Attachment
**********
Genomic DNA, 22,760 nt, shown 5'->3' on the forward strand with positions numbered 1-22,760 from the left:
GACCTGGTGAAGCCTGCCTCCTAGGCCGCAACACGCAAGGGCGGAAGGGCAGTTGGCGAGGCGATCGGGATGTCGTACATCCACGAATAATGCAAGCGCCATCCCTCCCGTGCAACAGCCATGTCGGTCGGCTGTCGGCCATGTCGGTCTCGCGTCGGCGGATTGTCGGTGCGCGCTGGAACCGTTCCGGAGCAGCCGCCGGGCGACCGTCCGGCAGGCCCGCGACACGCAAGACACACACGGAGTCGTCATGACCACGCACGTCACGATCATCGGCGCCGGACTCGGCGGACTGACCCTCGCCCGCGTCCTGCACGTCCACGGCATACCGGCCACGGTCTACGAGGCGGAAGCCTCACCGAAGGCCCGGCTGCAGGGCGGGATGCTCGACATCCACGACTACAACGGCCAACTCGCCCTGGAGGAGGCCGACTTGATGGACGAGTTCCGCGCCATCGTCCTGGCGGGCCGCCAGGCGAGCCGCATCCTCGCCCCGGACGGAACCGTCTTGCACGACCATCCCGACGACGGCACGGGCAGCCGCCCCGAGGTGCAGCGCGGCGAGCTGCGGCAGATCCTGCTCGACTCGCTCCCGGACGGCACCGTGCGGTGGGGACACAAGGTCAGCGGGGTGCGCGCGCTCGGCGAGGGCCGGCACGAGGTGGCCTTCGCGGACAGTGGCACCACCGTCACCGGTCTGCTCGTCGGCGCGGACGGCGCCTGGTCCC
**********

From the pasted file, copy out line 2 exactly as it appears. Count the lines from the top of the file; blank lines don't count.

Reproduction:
GACCTGGTGAAGCCTGCCTCCTAGGCCGCAACACGCAAGGGCGGAAGGGCAGTTGGCGAGGCGATCGGGATGTCGTACATCCACGAATAATGCAAGCGCCATCCCTCCCGTGCAACAGCCATGTCGGTCGGCTGTCGGCCATGTCGGTCTCGCGTCGGCGGATTGTCGGTGCGCGCTGGAACCGTTCCGGAGCAGCCGCCGGGCGACCGTCCGGCAGGCCCGCGACACGCAAGACACACACGGAGTCGTCATGACCACGCACGTCACGATCATCGGCGCCGGACTCGGCGGACTGACCCTCGCCCGCGTCCTGCACGTCCACGGCATACCGGCCACGGTCTACGAGGCGGAAGCCTCACCGAAGGCCCGGCTGCAGGGCGGGATGCTCGACATCCACGACTACAACGGCCAACTCGCCCTGGAGGAGGCCGACTTGATGGACGAGTTCCGCGCCATCGTCCTGGCGGGCCGCCAGGCGAGCCGCATCCTCGCCCCGGACGGAACCGTCTTGCACGACCATCCCGACGACGGCACGGGCAGCCGCCCCGAGGTGCAGCGCGGCGAGCTGCGGCAGATCCTGCTCGACTCGCTCCCGGACGGCACCGTGCGGTGGGGACACAAGGTCAGCGGGGTGCGCGCGCTCGGCGAGGGCCGGCACGAGGTGGCCTTCGCGGACAGTGGCACCACCGTCACCGGTCTGCTCGTCGGCGCGGACGGCGCCTGGTCCC